One of the lessons of the 1960s was that certain kinds of cultural innovation were actually "matters indifferent." New and strange lifestyles could be allowed to flourish, sexual expression could grow more explicit, every kind of speech could become more free. Cultural tumult and experiment didn’t turn out to have structural consequences that would threaten the order or good government. The youth cultures of the post war period, the ones driven by Bill Haley, and Elvis, would actually not run riot. Only the Mayor of Chicago seemed not to grasp this new truth. The rest of the world shrugged and said, "well, as long as it doesn’t happen on my lawn, knock yourself out." In retrospect, we didn’t have to crucify Lenny Bruce after all.
[This turns out to be an amazing anthropological experiment. It was easy for liberal mavens to dismiss the anxieties and the hostilities of the mainstream, but in point of fact, I don’t think anyone knew for sure whether the cultural ferment of the post war period wouldn’t threaten order and good government. It was a remarkable finding. Now we know. Before we just didn’t.
And the experiment continues. What is the minimum order of agreement, or cultural consensus, that called for. Was it Vance Packard who called us a "society of strangers." The question is how strangers can the strangers get before really something necessary condition is violated and mutual estrangement takes us to the breaking point.]
But as the mainstream grew more tolerant, it was merely catching up to capitalism which had always ignored challenges from the margin. Riesman and others so lovingly documented by Carey brought every kind of charge against capitalism in general, and marketing in particular, and no one to my knowledge, bothered to reply. They arrested Lenny Bruce. They ignored David Riesman.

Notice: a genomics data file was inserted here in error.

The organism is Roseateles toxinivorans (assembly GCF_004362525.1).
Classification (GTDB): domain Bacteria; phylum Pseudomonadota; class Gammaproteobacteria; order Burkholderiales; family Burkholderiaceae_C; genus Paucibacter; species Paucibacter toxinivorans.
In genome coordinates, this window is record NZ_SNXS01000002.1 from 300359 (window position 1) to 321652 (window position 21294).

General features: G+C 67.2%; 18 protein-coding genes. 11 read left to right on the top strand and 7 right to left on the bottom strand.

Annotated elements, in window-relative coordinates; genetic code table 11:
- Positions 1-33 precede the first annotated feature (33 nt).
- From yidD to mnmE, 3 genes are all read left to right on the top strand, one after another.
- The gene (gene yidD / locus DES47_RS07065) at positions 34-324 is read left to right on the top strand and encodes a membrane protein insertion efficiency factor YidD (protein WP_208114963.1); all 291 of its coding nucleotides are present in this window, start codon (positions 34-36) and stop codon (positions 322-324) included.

But now it looks like capitalism is fighting back. It’s a small example but it might be an indicator of a larger trend to come. According to today’s Financial Times,
The UK arm of [McDonald’s] is campaigning to get British dictionary publishers to revise their definitions of the word "McJob," a term the Oxford English Dictionary describes as "an unstimulating, low-paid job with few prospects, esp. one created by the expansion of the service sector. McDonald’s says the term is "out of date, out of touch and … insulting."
The Financial Times says that the term was merely disseminated by Douglas Coupland in his era-shaping novel Generation X. I had thought (assumed, really) that Coupland had invented it. In his column, Stern suggests the McDonald’s protest is futile, a gesture worthy of King Cunute. But I am less sure.
There is a larger issue here. Specifically, who gets to say who and what we are. Still, more specifically, the question is who gets to say describe the job that millions of employees at McDonald’s perform each day. It may suit the novelist to dismiss this labor from on high. After all, he works a word processor, an instrument we regard as vastly more interesting than a fryer. And sometimes, we do suppose that writers should decide on matters of this kind. But if I was a fry cook at McDonald’s and someone called my labor a "McJob," I would have some questions.
Carey, John. 2002. The Intellectuals and the Masses: Pride and Prejudice Among the Literary Intelligentsia, 1880-1939. Chicago: Academy Chicago Publishers. The Amazon.com page here.
Newman, Jerry. 2007. My Secret Life on the McJob. publisher unknown.
Stern, Stefan and Jenny Wiggins. 2007. McDonald’s Unit Spreads the word to change dictionary definition of "McJob." Financial Times. March 20, 2007., frontpage, p. 2. [The quote above comes from the front page of the FT which excerpts the article cited here from p. 2. The quote within the quote comes from David Fairhurst, senior-vice president and chief people officer for McDonald’s.]
Stern, Stephan. 2007. McJob: n., slang, C20, a fulfilling role with great prospects. Financial Times. March 20, 2007. p. 7.